SPRINGFIELD – A planned speech by President Obama to students across the country next week has some parents planning a boycott.
On Tuesday, the president will talk to students through a video link about the importance of staying in school.
But some parents are accusing the White House of trying to force children to sign to its agenda.
The effort to boycott next Tuesday’s school day began online, and now the Springfield school district is hearing from parents by phone. It’s just another example of how tense and raw the political atmosphere is right now.
The White House says the speech will focus on how students should take personal responsibility for their own success in the classroom. But Springfield parent Rebekah Casado isn’t comfortable with the sound of it.
“I just disagree with the idea that the President is going to be speaking to my child directly without giving me a heads up of what he’s going to say. I have no idea what he’s going to say,” Casado said.
Late Wednesday, the White House acknowledged one of the sections of materials provided to teachers to prepare for the speech could have been written better.
It originally asked students to “write letters to themselves about what they can do to help the president.”
It’s now been changed to ask students to write about how they can achieve their own education goals.
“I’m more afraid this is a socialistic idea of getting to kids when they’re young,” Casado said.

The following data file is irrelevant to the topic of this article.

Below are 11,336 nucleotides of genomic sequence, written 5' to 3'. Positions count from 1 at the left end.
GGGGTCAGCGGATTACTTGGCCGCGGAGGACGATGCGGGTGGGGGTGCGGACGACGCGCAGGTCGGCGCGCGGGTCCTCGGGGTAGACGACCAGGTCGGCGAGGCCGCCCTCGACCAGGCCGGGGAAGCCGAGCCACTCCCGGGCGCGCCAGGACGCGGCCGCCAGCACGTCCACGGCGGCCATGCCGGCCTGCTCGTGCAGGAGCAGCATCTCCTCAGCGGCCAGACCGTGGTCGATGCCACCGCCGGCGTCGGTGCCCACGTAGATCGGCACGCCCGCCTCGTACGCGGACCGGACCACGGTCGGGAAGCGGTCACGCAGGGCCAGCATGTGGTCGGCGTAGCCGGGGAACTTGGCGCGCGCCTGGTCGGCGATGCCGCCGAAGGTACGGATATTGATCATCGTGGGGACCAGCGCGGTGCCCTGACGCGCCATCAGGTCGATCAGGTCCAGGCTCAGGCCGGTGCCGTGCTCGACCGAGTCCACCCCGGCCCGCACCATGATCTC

Springfield’s superintendent says it will be up to each school and teacher to decide whether to show the president’s speech. But he stressed that viewing is not mandatory.
“If they don’t want their child to see it, that’s fine. They can ask their child not to see it and their child is pulled,” Dr. Ridder explained.
Some already have their mind made up. A Facebook page is encouraging parents to “give their kids a sick day,” to avoid a “brainwash” by a “socialist/Marxist.”
“I just think it’s really kind of crazy,” Ridder said. “I don’t understand the controversy. I hate it when they use schools as a stage to make a statement. I think it’s wrong,” he added.
Casado said she’s still deciding whether to keep her middle school daughter home. But her son, a high school senior at Kickapoo, said he wants to hear the president’s message.
“No matter if you agree or disagree, I think everyone should get information, no matter what,” Casado said.
(By David Catanese | Ky3)
You can leave a comment below.